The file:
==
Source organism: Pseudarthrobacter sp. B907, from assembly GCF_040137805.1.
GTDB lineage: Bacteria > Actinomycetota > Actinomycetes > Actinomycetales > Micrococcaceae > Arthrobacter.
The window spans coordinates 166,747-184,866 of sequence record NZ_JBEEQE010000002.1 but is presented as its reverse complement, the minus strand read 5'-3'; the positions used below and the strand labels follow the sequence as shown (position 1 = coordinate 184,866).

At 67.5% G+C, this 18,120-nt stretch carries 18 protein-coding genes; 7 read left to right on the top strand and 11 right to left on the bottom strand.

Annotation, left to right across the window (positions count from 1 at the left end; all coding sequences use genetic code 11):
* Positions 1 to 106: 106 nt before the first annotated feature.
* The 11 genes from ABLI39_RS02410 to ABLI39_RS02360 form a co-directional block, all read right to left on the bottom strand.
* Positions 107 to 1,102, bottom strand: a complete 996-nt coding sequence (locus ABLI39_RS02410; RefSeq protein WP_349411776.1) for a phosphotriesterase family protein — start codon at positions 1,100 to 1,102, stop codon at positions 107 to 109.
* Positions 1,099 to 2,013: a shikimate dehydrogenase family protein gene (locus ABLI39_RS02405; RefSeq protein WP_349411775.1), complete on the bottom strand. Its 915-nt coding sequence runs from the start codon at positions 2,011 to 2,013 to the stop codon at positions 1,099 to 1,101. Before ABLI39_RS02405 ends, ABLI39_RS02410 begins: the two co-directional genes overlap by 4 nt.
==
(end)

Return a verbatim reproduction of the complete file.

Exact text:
Source organism: Pseudarthrobacter sp. B907, from assembly GCF_040137805.1.
GTDB lineage: Bacteria > Actinomycetota > Actinomycetes > Actinomycetales > Micrococcaceae > Arthrobacter.
The window spans coordinates 166,747-184,866 of sequence record NZ_JBEEQE010000002.1 but is presented as its reverse complement, the minus strand read 5'-3'; the positions used below and the strand labels follow the sequence as shown (position 1 = coordinate 184,866).

At 67.5% G+C, this 18,120-nt stretch carries 18 protein-coding genes; 7 read left to right on the top strand and 11 right to left on the bottom strand.

Annotation, left to right across the window (positions count from 1 at the left end; all coding sequences use genetic code 11):
* Positions 1 to 106: 106 nt before the first annotated feature.
* The 11 genes from ABLI39_RS02410 to ABLI39_RS02360 form a co-directional block, all read right to left on the bottom strand.
* Positions 107 to 1,102, bottom strand: a complete 996-nt coding sequence (locus ABLI39_RS02410; RefSeq protein WP_349411776.1) for a phosphotriesterase family protein — start codon at positions 1,100 to 1,102, stop codon at positions 107 to 109.
* Positions 1,099 to 2,013: a shikimate dehydrogenase family protein gene (locus ABLI39_RS02405; RefSeq protein WP_349411775.1), complete on the bottom strand. Its 915-nt coding sequence runs from the start codon at positions 2,011 to 2,013 to the stop codon at positions 1,099 to 1,101. Before ABLI39_RS02405 ends, ABLI39_RS02410 begins: the two co-directional genes overlap by 4 nt.